Following Tuesday’s recall elections, West Ada School District leaders hope to identify and appoint two new trustees within a month.
If all goes as planned, the three remaining school board members could appoint new members during a June 10 meeting, district spokesman Eric Exline said Wednesday.
“We will hold two special meetings (to vet applicants), then the three remaining board members will then select which applicants they want to appoint to the board,” Exline said.
After the recall results are certified, board vice chairman Philip Neuhoff, who was just appointed in February, will take over as acting board chairman.
A year of chaos and turmoil within the district came to a head Tuesday, when patrons voted to recall trustees Tina Dean and Carol Sayles.
Russell Joki and Julie Madsen had resigned earlier this year, under the threat of a recall.
Trustee Mike Vuittonet, who saw a recall campaign targeting him dropped before it reached voters, expressed support for Tuesday’s recalls.
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“A lot of times you hear the term ‘public mandate,’ and it is used pretty loosely, but this was a public mandate,” Vuittonet said. “Obviously we’re extremely pleased with the outcome — it’s what we were hoping for.”
Vuittonet, a supporter of previous Superintendent Linda Clark, was active with the group Concerned Citizens of West Ada for Trustee Recalls.
More than 62 percent of voters supported the recalls, but the ouster will not become official until next week, when Ada and Canyon counties certify election results, Exline said.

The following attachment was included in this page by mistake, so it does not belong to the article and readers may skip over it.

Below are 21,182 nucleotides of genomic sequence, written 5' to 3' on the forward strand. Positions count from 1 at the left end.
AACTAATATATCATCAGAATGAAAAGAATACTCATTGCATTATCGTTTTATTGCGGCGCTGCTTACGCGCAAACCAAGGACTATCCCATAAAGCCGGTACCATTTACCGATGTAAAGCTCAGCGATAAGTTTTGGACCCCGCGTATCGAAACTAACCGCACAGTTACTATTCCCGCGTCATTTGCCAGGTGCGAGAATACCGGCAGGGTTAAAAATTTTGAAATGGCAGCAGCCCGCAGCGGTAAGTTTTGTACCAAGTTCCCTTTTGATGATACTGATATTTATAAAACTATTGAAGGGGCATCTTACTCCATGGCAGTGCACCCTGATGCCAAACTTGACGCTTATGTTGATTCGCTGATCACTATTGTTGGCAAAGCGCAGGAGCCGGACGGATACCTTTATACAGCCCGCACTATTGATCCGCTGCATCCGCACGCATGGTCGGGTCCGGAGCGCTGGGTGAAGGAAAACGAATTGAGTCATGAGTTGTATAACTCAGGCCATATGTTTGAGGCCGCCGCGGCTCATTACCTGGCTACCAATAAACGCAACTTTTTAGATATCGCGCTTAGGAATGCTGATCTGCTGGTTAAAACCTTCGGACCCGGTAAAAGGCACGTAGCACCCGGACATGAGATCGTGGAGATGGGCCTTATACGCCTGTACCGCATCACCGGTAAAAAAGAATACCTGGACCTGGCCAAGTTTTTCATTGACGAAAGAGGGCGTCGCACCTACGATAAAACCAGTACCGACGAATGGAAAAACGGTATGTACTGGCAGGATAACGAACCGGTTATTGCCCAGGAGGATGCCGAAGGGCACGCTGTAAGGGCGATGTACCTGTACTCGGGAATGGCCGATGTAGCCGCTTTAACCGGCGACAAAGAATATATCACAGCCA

The board has a special meeting and budget workshop scheduled for Thursday — and Sayles and Dean will be eligible to participate and vote, Exline said.
On May 24, or once the recall is certified, district officials will post applications on the West Ada website for any residents who wish to apply for the board vacancies.
Potential applicants must be registered voters who are at least 18 years old; they also must live within the zone of the recalled trustee they hope to succeed. The new trustees’ terms would end in 2017, and the board spots would be up for grabs in the May 2017 election.
Under state law, a district has 90 days to search for replacement trustees within a recalled trustee’s zone. If no replacement is identified, the district can look elsewhere in the district for successors.
Until the board appoints at least one new member, state law prohibits it from holding closed-door executive sessions. Boards hold closed meetings to discuss a range of topics, from personnel matters to student discipline.
“Based on what I’m aware of that is out there, I think we’re fine (not being able to go into executive session),” Exline said. “I don’t think we have any imminent personnel issues that require some board action. I think we will be fine until (June 10).”
Even with three members, the board will be able to conduct business in open session, as normal.
With the recalls settled, Vuittonet said the district has an opportunity to restore stability, and for the new-look board to begin to regain residents’ trust.
“If you’re looking for some rainbow anywhere, our public, our citizens and our patrons are now very well aware of what this school board means to the community,” Vuittonet said. “They are very well aware of the responsibility that is taken on by school board members with multimillion-dollar budgets and curriculum. I think that part of it is important.”
Through the recall process, Exline said new Superintendent Mary Ann Ranells, school administrators and educators concentrated on children.
“Really our focus has to be — and has been — on operating the schools on a daily basis, making sure kids get taught, the bus is rolling, food is getting served and supplies get ordered,” Exline said. “We’re preparing to open two new schools on top of all of our daily work, and that is what our focus is on.”